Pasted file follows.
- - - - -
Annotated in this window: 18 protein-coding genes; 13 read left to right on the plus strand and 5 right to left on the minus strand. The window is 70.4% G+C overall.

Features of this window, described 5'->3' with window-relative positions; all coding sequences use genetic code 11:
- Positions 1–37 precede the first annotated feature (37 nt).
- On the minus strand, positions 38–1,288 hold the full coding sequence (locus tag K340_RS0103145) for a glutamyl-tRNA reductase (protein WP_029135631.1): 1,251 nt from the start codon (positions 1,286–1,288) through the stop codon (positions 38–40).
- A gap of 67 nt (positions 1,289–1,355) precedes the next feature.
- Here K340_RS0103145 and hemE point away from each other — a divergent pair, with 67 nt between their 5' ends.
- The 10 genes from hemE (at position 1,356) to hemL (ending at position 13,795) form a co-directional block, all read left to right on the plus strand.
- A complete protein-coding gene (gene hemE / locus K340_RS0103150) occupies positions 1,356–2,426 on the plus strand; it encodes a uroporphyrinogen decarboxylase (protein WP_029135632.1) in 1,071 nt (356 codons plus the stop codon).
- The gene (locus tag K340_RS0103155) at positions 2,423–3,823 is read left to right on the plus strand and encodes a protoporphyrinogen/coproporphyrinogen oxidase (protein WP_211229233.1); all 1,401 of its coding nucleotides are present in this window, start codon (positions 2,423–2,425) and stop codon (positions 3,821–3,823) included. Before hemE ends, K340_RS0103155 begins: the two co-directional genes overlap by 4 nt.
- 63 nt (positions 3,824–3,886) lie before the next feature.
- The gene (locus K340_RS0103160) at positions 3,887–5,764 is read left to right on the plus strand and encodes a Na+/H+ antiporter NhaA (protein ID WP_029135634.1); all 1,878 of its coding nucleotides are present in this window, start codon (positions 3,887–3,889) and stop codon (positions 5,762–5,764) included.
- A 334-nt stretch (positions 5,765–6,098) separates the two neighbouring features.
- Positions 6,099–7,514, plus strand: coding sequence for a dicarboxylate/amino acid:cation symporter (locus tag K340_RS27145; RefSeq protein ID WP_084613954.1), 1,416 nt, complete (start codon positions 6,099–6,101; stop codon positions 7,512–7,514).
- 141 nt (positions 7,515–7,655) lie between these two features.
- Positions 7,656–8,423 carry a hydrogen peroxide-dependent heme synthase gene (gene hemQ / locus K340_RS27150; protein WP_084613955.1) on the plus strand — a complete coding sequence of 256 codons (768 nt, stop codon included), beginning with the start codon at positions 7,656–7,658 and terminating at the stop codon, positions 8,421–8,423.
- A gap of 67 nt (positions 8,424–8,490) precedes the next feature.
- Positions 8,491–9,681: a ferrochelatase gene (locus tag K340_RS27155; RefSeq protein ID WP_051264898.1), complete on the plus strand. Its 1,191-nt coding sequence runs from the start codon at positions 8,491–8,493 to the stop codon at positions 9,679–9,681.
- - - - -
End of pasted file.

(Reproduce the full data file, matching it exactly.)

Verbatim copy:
Annotated in this window: 18 protein-coding genes; 13 read left to right on the plus strand and 5 right to left on the minus strand. The window is 70.4% G+C overall.

Features of this window, described 5'->3' with window-relative positions; all coding sequences use genetic code 11:
- Positions 1–37 precede the first annotated feature (37 nt).
- On the minus strand, positions 38–1,288 hold the full coding sequence (locus tag K340_RS0103145) for a glutamyl-tRNA reductase (protein WP_029135631.1): 1,251 nt from the start codon (positions 1,286–1,288) through the stop codon (positions 38–40).
- A gap of 67 nt (positions 1,289–1,355) precedes the next feature.
- Here K340_RS0103145 and hemE point away from each other — a divergent pair, with 67 nt between their 5' ends.
- The 10 genes from hemE (at position 1,356) to hemL (ending at position 13,795) form a co-directional block, all read left to right on the plus strand.
- A complete protein-coding gene (gene hemE / locus K340_RS0103150) occupies positions 1,356–2,426 on the plus strand; it encodes a uroporphyrinogen decarboxylase (protein WP_029135632.1) in 1,071 nt (356 codons plus the stop codon).
- The gene (locus tag K340_RS0103155) at positions 2,423–3,823 is read left to right on the plus strand and encodes a protoporphyrinogen/coproporphyrinogen oxidase (protein WP_211229233.1); all 1,401 of its coding nucleotides are present in this window, start codon (positions 2,423–2,425) and stop codon (positions 3,821–3,823) included. Before hemE ends, K340_RS0103155 begins: the two co-directional genes overlap by 4 nt.
- 63 nt (positions 3,824–3,886) lie before the next feature.
- The gene (locus K340_RS0103160) at positions 3,887–5,764 is read left to right on the plus strand and encodes a Na+/H+ antiporter NhaA (protein ID WP_029135634.1); all 1,878 of its coding nucleotides are present in this window, start codon (positions 3,887–3,889) and stop codon (positions 5,762–5,764) included.
- A 334-nt stretch (positions 5,765–6,098) separates the two neighbouring features.
- Positions 6,099–7,514, plus strand: coding sequence for a dicarboxylate/amino acid:cation symporter (locus tag K340_RS27145; RefSeq protein ID WP_084613954.1), 1,416 nt, complete (start codon positions 6,099–6,101; stop codon positions 7,512–7,514).
- 141 nt (positions 7,515–7,655) lie between these two features.
- Positions 7,656–8,423 carry a hydrogen peroxide-dependent heme synthase gene (gene hemQ / locus K340_RS27150; protein WP_084613955.1) on the plus strand — a complete coding sequence of 256 codons (768 nt, stop codon included), beginning with the start codon at positions 7,656–7,658 and terminating at the stop codon, positions 8,421–8,423.
- A gap of 67 nt (positions 8,424–8,490) precedes the next feature.
- Positions 8,491–9,681: a ferrochelatase gene (locus tag K340_RS27155; RefSeq protein ID WP_051264898.1), complete on the plus strand. Its 1,191-nt coding sequence runs from the start codon at positions 8,491–8,493 to the stop codon at positions 9,679–9,681.